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Global warming? It is a familiar tale of woe
The Arctic Ocean, we are told, is warming up. Icebergs are growing scarcer and in some places the seals are finding the water too hot according to a report to the Commerce Department yesterday from the USA consulate in Bergen, Norway.
Reports from fishermen, seal hunters and explorers all indicate a radical change in climate conditions and unheard of temperatures in the Arctic regions. Exploration expeditions confirm that scarcely any ice has been met with as far north as 81 degrees 29 minutes. Soundings to a depth of 3,000 metres show the gulf stream is very warm.
Great masses of ice have been replaced by moraines of earth and stone, the report continues, while at various points many well-known glaciers have entirely disappeared.
Very few seals and no white fish are now to be found in the Eastern Arctic, though massive shoals of herring and smolts, which have never before ventured so far north, are being encountered in the old seal feeding grounds. Within a few years it is predicted that, due to ice melt, the sea level will rise and flood a number of cities.
Information from the Washington Post, November 2, 1922 – 98 years ago.
Iain Thornber, Knock House, Morvern.
SNP government has its priorities all wrong
At the UK general election in December, I voted SNP for want of anything better. I have two concerns regarding my choice.
The first involves the list of embarrassing fiascos under the oversight of the SNP: two unstable flagship hospitals; structurally dangerous schools; the failures of Police Scotland; the destructon of important sites of natural heritage by golf-made US playboys; expensive tram disappointments and ferry provision; et al.
Such a litany indicates a lack of coherent management by our SNP controllers and I wonder if, instead of putting all their wits to the task of gaining independence, they might do better focusing their energies on tackling these dangerous and costly blunders.
My second worry is the urge for independence is also given priority at the expense of concentrating on the climate crisis. Glasgow will be hosting the UN climate summit in November. Unless Glasgow intends to follow Madrid’s pathetic stalemate, our representatives need to address ecocide with the verve and commitment currently being wasted on a sideshow.
J C Hanlon, Taynuilt.
Argyll and Bute council and health service are letting islanders down
In light of a recent press release regarding Coll’s air service to Oban, perhaps it is time to address one (of many?) elephants in the room – SINA (Special Islands Need Allowance).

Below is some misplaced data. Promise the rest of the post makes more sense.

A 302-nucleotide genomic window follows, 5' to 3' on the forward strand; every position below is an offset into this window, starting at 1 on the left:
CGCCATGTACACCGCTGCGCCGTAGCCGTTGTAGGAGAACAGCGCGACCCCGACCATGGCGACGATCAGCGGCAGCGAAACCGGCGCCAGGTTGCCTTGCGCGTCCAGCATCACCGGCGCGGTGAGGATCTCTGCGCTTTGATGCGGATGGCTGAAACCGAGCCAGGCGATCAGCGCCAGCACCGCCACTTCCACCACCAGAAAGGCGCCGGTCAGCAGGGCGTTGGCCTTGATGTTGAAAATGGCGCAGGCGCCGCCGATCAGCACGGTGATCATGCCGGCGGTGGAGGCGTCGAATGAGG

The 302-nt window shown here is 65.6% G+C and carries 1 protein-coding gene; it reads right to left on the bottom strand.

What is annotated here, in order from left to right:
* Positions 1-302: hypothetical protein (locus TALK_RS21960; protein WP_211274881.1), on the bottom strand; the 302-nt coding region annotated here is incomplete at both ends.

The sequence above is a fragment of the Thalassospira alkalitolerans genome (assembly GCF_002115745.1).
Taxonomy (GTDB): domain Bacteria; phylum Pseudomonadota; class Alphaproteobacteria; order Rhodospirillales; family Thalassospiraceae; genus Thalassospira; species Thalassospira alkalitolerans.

Using census figures, and excluding islands connected by road to Scotland’s mainland, Orkney, Shetland and Western Isles have around 75 per cent of the island population but, according to a press article, receive 85 per cent of the funding.
A ‘very small island’ has a weighting of 50 per cent in Factor A (the first part of the calculation) and is classed as an island with less than 875 residents. There is a huge difference between an island of 800 and one of 200. The first gets a national chain as their local shop, and the economies of scale that come with that, thus keeping the prices lower. The other can only have independent shops that often get no bulk buy discount and have large delivery bills. One has several flights a day to Glasgow, and the other is struggling to maintain an air link with Oban. This classification in itself may need to be reviewed.
More concerning, the second part of the calculation, Factor B, gives additional funding to the three unitary authorities that have no mainland foothold – Orkney, Shetland and Western Isles. Orkney and Shetland have their own mainland. They even refer to it as ‘the mainland’. Each has multiple high schools, a hospital, council offices, MOT centres, and more. In fact, residents of Orkney and Shetland mainlands may have access to a wider range of services than the residents of Coll can access even after taking a lengthy boat trip to Oban.
A recent television programme showed how Shetland hospital can video link with Aberdeen hospital, allowing a consultant to remotely view your ‘oscopy’ and provide a face-to-face diagnosis without the patient ever leaving Shetland. Even the Western Isles have access to better services than many of Argyll and Bute’s islands due to high school education and several mainland flights per day from various ports.
It’s clearly time that SINA is reviewed. The need to leave the island to access maternity services, MOT services, secondary education, affordable housing and a host of other public and private services should all be part of this calculation. These services are, after all, the difference between being able to sustain an island population or seeing the population go in to (possibly) irreversible decline. It is also time to ensure the ‘island’ authorities with their resident councillors, do not have a louder voice than the many, small Argyll and Bute islands that are seeing an alarming depletion of public services and employment, and are achieving little to no voice while the local and national politicians use their plight for political point scoring.
It’s not all the fault of SINA though. The council and the NHS are not using technology that is now readily available, and some of which they already have, to provide services more efficiently.
A number of council employees should be able to work remotely giving them the option (and an adequate salary) to set up home on our isles. Our medical practices should have access to better diagnostic tools and video-conferencing appointments with consultants in hospitals, which could help avoid unnecessary trips off island (paid for by the NHS).
It’s not rocket science. Let’s move with the times, make genuine efficiencies (rather than creating highly paid jobs just to talk about it) and start serving the islands properly.
Alison Jones, Isle of Coll.